- NYTimes>> Prominent Britons Use ‘Super Injunctions’ to Shush Scandals in Papers
- Out-Law.com>>Privacy legislation may be needed, says culture minister
- Inforrm>>News: Guardian editor on the tangle of libel, privacy, phone hacking and self-regulation – Judith Townend
- Out-Law.com>>Facebook users’ personal information exposed by security flaw, say researchers
- Media Guardian>>Who will draw the line between freedom of speech and privacy? | Owen Bowcott
Mosley decision in Europe
- Index on Censorship>> Max Mosley: Sex, secrets and super-injunctions
- David Allen Green>> What the Mosley privacy decision really means
- Media Guardian>>Zac Goldsmith calls for privacy law
- Charlie Beckett>>The messy reality of law, privacy and media freedom
- Inforrm>>Case Law: Mosley v United Kingdom: pre-notification rejected by Strasbourg – Hugh Tomlinson QC
- Media Guardian>>European court of human rights judgment on Max Mosley: conclusion
- Media Guardian>>Mosley hasn’t finished with the News of the World yet…
- Media Guardian>>Max Mosley judgment in full
- HTFP>> Mosley’s defeat vital for regional press
- Richard Peppiatt>> Britain’s freedoms weren’t at risk in the Max Mosley case
- Law Think>> Mosley loses, but this does not mean it’s a victory for the press
- Media Guardian>>WikiLeaks, get out of the gagging game | James Ball
- David Allen Green>> The £12m question: how WikiLeaks gags its own staff
- Media Guardian>>Roman Abramovich libel case due in court next week
- Media Guardian>>Removing libel juries would be dangerous, warns newspaper industry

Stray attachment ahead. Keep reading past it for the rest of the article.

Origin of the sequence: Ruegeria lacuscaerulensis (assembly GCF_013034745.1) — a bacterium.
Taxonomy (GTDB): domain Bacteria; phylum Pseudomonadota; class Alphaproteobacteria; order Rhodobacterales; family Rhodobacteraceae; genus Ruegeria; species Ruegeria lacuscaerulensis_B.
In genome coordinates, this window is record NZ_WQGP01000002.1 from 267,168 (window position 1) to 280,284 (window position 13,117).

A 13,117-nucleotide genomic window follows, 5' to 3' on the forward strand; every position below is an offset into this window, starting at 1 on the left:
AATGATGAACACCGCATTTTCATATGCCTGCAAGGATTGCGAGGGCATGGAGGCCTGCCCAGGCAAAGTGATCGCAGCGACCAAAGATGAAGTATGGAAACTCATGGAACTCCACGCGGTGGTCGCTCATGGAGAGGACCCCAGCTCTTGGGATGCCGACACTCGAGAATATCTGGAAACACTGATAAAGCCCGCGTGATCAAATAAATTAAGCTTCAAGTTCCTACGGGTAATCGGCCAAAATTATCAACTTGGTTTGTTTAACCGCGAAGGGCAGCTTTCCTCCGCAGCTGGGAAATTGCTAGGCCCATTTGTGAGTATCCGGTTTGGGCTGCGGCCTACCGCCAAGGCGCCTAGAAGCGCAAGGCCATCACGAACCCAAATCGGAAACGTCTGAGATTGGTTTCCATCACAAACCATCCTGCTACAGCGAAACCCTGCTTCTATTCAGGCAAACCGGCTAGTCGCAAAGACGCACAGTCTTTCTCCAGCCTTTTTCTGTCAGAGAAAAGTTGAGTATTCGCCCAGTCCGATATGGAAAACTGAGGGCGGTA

- Press Gazette>>Rusbridger: UK legal system punishes decent journalists
- Media Guardian>>Alan Rusbridger: The long, slow road to libel reform
- Legal Week>> The death of libel – is the Defamation Bill the beginning of the end for libel lawyers?
- Press Gazette>>Lebedev: Act responsibly to prevent press crackdown
- Press Gazette>>Baby P report: social work journalism ‘one-dimensional’
- Out-Law.com>>Press Complaints Commission rules Telegraph’s ‘fishing expedition’ unacceptable
- MST>> Welcome PCC precedent unlikely to have wider impact
- Press Gazette>>Middletons in PCC complaint against four newspapers
- Journalism.co.uk>> Rusbridger: If we want a PCC that is effective we will all have to pay more
- New Statesman>> The Telegraph has been told off. Big deal . . .
- The Guardian>> Journalist who faked celebrity scoops stars in film about his life and lies
- Index on Censorship>> Testing academic freedom
- Press Gazette>>Call for end to secret police misconduct hearings
Readers of last week’s round up will be glad to know the Mirror story about Gabby Logan not having a super injunction is now correctly illustrated with a picture of her, and not a local election hopeful.
Finally, a little Royal hypocrisy for you at the Ministry of Truth.
You can find a full stream of aggregated media law news via @medialawUK on Twitter; and Meeja Law tweets go out via @meejalaw. Contact me via @jtownend or . Relevant journalism and law events here: https://meejalaw.com/events/.